the poor: Tax reforms to safeguard poor
A former Min-ister of Finance, Ronnie
de Mel pointed out that the country's revenue proposals were such
that the burden of taxation fell on the poor, while the rich contributed
little. During the Budget debate on the Finance Ministry vote, Mr.
De Mel blamed the government for creating a dangerous trend of economic
and social tension through increasing the disparity between the poor
and the affluent.
out that the budget for next year sought to obtain 70 per cent of
its revenue from both the rich and the poor classes through consumption
taxes, but only 17 per cent would come from the rich through direct
income taxes. Mr. de Mel asked: "Is this fair for any country?
In many countries like Sri Lanka both direct and indirect taxes
are made on an equal basis. I warn the government not to create
economic discontent in the name of a free economy," Former
Finance Minister Ronnie De Mel argued: "How can you have a
free economy and a just society where a major part of the revenue
of the budget comes from the less affluent sections of society and
only 17% from the affluent?"
The low collection
of direct income taxes has been one of the notable features of the
Sri Lankan fiscal system. Owing to this governments continue to
rely heavily on indirect taxes. In 2001 consumption based taxes
accounted for 83 per cent of total tax revenue. In a poor country
like Sri Lanka the burden of indirect taxes fall on the poor, as
taxing those commodities that the rich consume do not yield adequate
revenue. This in spite of the fact that there are variations in
the rate of taxation in the VAT system designed to reduce the rate
on widely consumed items and higher rates on those commodities that
are consumed by the richer sections of society.
But by virtue
of the fact that the rich are a small proportion of the population,
these indirect or consumption taxes do not yield much. In 2001,
for which year we have the figures, personal income taxes accounted
for only 6 per cent of total taxes. Most of these taxes came from
PAYE deductions rather than from income tax declarations. The incapacity
and inefficiency of the Department of Inland Revenue in collecting
direct taxes has meant that the government has to rely on consumption
taxes that are mostly paid by the poorer sections of the population.
Mr. de Mel alleged that the reliance on consumption taxes was due
to these being easier to collect. "But should an entire people
suffer for the inefficiencies and corruption of the Income Tax Department?"
Mr. De Mel asked.
There are two
ways by which the government could remedy this situation. First,
there could be much higher specific taxes on commodities that are
obviously consumed by the very rich. An example of such a tax was
the tax on the use of large motor vehicles, introduced some time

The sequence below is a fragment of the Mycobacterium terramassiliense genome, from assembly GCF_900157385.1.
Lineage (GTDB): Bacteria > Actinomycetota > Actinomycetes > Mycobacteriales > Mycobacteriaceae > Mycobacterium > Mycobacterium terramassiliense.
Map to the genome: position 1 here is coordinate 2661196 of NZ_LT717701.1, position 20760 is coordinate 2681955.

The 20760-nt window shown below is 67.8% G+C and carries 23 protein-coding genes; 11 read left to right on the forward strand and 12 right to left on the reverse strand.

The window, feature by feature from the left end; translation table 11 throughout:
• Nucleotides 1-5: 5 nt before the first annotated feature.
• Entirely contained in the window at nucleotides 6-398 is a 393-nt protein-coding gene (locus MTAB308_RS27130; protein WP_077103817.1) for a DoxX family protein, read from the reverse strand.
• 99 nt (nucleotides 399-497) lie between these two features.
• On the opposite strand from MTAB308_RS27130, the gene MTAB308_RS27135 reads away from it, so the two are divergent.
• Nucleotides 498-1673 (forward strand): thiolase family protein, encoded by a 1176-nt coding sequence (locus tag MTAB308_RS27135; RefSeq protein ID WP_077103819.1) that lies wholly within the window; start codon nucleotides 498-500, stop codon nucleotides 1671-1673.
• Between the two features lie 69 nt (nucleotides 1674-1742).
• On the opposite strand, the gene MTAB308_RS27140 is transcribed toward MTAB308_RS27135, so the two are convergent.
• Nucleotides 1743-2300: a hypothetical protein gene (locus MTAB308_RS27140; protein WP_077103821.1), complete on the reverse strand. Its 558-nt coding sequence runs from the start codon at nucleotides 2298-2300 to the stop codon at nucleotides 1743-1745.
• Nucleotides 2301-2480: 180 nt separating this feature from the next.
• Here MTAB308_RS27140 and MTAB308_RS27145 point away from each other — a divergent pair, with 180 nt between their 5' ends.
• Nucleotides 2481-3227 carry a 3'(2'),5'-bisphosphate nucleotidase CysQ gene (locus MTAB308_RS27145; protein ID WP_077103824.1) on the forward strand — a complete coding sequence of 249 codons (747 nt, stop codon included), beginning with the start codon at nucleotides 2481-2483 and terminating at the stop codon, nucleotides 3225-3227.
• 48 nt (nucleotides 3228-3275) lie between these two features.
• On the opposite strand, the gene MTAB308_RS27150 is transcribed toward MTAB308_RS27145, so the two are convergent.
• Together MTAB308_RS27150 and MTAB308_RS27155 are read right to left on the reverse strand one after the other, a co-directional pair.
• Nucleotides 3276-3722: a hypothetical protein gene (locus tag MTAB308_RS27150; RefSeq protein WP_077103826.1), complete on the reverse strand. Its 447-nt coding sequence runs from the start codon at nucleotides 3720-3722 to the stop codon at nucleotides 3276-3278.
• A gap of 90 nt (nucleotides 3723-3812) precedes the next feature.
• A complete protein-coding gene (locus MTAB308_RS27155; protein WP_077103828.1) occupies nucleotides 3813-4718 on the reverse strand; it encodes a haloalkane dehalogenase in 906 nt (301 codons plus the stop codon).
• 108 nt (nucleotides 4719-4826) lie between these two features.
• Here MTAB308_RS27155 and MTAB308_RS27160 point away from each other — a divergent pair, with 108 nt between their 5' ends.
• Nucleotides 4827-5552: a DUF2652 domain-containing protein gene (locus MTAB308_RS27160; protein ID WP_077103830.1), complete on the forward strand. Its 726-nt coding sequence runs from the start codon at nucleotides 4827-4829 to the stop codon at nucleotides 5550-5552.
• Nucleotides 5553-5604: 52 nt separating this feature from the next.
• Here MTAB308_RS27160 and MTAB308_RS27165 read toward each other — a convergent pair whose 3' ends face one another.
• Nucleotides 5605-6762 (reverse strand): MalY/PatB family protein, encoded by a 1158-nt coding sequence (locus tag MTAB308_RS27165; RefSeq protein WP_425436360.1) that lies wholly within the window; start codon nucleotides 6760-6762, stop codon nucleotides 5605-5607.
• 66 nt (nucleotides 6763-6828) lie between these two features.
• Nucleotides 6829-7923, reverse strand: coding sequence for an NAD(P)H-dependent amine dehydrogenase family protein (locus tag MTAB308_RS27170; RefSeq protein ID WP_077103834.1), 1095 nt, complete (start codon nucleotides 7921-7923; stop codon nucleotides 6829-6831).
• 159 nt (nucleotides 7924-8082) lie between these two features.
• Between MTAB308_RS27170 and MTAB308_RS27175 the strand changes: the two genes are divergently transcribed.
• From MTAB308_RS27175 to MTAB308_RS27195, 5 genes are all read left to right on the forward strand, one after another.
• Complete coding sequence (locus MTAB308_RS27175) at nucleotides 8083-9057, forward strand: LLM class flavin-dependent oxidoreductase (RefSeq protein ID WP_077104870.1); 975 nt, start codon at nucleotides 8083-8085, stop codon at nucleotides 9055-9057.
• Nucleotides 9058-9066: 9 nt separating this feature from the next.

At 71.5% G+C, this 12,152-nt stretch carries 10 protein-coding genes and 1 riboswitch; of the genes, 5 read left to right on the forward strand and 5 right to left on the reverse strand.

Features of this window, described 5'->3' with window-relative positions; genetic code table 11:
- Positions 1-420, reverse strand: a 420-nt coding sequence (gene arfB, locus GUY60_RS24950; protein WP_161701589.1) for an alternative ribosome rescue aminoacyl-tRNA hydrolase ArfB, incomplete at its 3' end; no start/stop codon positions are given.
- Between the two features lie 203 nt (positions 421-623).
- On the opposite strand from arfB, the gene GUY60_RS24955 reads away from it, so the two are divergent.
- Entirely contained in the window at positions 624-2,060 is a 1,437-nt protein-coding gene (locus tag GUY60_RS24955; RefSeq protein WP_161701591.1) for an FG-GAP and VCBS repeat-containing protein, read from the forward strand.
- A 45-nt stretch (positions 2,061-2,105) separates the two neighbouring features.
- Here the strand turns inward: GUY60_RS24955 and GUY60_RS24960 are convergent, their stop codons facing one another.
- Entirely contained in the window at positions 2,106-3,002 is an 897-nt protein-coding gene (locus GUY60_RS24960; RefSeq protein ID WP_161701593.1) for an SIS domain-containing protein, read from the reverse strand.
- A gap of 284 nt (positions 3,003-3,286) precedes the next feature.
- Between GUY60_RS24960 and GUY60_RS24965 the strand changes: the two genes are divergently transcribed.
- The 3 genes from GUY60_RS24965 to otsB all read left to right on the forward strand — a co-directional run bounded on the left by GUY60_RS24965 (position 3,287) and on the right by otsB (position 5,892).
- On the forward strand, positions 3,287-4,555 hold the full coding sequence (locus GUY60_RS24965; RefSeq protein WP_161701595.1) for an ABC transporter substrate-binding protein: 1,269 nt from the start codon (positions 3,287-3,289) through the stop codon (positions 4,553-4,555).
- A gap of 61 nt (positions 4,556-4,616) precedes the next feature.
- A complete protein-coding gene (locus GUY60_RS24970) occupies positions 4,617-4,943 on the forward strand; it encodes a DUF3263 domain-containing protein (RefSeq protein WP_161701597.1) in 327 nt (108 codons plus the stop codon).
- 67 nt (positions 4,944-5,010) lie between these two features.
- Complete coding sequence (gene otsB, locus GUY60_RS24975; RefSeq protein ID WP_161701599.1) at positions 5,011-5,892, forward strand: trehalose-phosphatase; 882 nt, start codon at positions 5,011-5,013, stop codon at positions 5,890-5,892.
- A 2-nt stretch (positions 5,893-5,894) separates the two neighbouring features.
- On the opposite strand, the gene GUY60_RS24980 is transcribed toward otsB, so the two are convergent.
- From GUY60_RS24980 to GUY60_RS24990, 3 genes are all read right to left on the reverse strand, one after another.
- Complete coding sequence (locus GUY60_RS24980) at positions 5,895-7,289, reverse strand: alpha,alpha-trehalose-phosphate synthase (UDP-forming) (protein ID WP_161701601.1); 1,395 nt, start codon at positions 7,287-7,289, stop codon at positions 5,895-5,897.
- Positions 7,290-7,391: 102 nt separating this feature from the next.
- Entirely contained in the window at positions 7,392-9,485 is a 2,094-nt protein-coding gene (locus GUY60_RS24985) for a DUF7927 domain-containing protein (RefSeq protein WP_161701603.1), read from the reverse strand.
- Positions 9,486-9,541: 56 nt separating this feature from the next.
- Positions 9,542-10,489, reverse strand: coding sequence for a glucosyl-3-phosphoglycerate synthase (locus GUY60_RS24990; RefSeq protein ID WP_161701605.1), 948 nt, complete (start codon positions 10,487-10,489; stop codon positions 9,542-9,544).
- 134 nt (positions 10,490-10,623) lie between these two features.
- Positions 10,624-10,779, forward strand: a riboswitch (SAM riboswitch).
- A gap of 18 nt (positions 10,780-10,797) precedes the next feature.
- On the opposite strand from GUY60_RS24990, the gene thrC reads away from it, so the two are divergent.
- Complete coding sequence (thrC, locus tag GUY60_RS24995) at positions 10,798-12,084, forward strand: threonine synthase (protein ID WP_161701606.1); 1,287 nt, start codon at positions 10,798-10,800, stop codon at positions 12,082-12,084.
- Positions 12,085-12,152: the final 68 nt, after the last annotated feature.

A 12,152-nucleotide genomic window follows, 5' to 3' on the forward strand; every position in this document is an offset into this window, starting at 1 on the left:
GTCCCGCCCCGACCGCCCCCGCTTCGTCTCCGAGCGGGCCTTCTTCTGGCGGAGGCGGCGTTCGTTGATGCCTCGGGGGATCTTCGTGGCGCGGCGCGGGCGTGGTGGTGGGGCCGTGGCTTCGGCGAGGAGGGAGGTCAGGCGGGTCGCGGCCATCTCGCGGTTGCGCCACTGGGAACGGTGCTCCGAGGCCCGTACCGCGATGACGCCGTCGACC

ago and then withdrawn. It is true that such a single tax too would
not bring in large revenue.
Yet a series
of such taxes could bring in more revenue. That is not the only
benefit. It would also reduce the consumption of such items and
reduce imports. The curtailment of " conspicuous consumption"
has both direct economic benefits and indirect social and political
benefits. The social discontent that Mr. De Mel spoke of in the
same speech could also be contained.
The other approach
is the taxation of income at source. Since the income tax authorities
are unable to track down income such taxation at source could be
an effective means of gathering taxes from the better off sections
of the population. Yet these taxes too have been attempted. When
they are resisted by the people the government tends to withdraw
them in order to ensure their popularity. Since we have to accept
the inefficiency and incapacity of the tax authorities to collect
taxes from the affluent, it is a more pragmatic measure to confine
direct taxation to corporate taxes and do away with personal income
taxes. The loss in revenue could be more than made up by all sources
of income being taxed at source.
Such a system
has certain attractions apart from its tax efficiency. Much of the
resistance of people to direct income taxes is the bother of having
to fill forms, keep records and the recognised fact that the tax
department harasses the few who send in their returns. This has
been openly stated at many for and the Finance Minister Chocksy
has himself admitted this. He has recognised this in bringing in
a provision to debar the tax authorities from questioning the tax
returns beyond a few years. He has also taken a step in the right
direction in taxing share incomes at source as the only tax. This
in fact reduces work for the taxpayers, as well as the Department
of Inland Revenue in the processing of tax returns. The bank debit
tax and the tax on interest income were other such taxes. Yet the
government tends to adopt such measures and remove them when there
are objections. If these measures are put in place, direct personal
income taxes could be removed, a larger amount of taxes collected
from the relatively better off and the burdens of indirect taxation
of the poor reduced.